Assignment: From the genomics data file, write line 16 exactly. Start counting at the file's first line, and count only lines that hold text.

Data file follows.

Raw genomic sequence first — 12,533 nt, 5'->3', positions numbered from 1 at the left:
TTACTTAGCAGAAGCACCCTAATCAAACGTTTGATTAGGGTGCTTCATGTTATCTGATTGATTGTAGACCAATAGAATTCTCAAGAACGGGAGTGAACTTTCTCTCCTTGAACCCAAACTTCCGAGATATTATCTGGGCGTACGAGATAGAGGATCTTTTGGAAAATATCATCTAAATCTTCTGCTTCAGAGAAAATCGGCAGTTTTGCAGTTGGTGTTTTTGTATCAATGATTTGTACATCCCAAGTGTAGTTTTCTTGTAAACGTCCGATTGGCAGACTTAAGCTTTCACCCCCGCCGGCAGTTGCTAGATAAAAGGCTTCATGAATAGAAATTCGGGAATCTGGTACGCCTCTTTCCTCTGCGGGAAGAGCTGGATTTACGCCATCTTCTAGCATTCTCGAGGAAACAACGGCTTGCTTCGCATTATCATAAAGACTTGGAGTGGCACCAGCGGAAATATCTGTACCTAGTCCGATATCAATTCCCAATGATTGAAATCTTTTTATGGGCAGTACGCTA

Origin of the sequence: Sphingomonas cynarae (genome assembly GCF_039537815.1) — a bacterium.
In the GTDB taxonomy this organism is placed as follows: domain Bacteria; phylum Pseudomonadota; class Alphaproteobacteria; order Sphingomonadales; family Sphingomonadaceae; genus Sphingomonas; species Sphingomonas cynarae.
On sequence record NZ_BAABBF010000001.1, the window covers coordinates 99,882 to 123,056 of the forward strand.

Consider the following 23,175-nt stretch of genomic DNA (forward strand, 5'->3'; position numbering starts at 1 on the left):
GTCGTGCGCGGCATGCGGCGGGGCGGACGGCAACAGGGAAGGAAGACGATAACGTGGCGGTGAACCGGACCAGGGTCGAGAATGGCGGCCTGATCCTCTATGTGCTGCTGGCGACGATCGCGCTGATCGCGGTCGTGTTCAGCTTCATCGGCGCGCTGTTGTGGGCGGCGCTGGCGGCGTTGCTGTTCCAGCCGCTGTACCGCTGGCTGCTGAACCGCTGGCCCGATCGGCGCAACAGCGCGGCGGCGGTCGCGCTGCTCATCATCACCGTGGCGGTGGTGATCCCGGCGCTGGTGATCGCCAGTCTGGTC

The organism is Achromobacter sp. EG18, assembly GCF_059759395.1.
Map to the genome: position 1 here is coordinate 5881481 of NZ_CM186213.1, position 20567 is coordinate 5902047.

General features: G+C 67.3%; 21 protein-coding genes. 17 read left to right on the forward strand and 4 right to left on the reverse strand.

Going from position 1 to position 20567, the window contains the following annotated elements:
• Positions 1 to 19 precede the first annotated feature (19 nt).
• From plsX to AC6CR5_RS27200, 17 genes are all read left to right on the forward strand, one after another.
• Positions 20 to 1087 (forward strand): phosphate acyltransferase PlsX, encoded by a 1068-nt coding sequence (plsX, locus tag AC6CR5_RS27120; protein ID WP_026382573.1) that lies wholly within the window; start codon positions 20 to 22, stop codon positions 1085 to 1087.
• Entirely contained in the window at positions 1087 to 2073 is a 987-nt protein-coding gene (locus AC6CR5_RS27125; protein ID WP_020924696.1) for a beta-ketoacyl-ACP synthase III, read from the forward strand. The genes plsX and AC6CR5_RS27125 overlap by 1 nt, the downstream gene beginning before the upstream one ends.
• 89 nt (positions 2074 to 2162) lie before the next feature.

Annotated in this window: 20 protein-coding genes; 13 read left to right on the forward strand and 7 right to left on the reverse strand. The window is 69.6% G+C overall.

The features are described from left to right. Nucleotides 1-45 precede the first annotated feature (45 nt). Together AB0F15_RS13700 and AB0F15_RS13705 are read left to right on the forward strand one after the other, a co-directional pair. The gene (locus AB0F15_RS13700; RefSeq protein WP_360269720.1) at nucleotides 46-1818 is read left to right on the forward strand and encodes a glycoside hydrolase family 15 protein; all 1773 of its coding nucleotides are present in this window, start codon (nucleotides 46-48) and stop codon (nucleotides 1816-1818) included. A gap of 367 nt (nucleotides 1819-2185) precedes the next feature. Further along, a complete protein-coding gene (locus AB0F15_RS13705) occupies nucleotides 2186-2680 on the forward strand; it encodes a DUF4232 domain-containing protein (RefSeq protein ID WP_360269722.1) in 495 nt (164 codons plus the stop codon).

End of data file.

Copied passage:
• 89 nt (positions 2074 to 2162) lie before the next feature.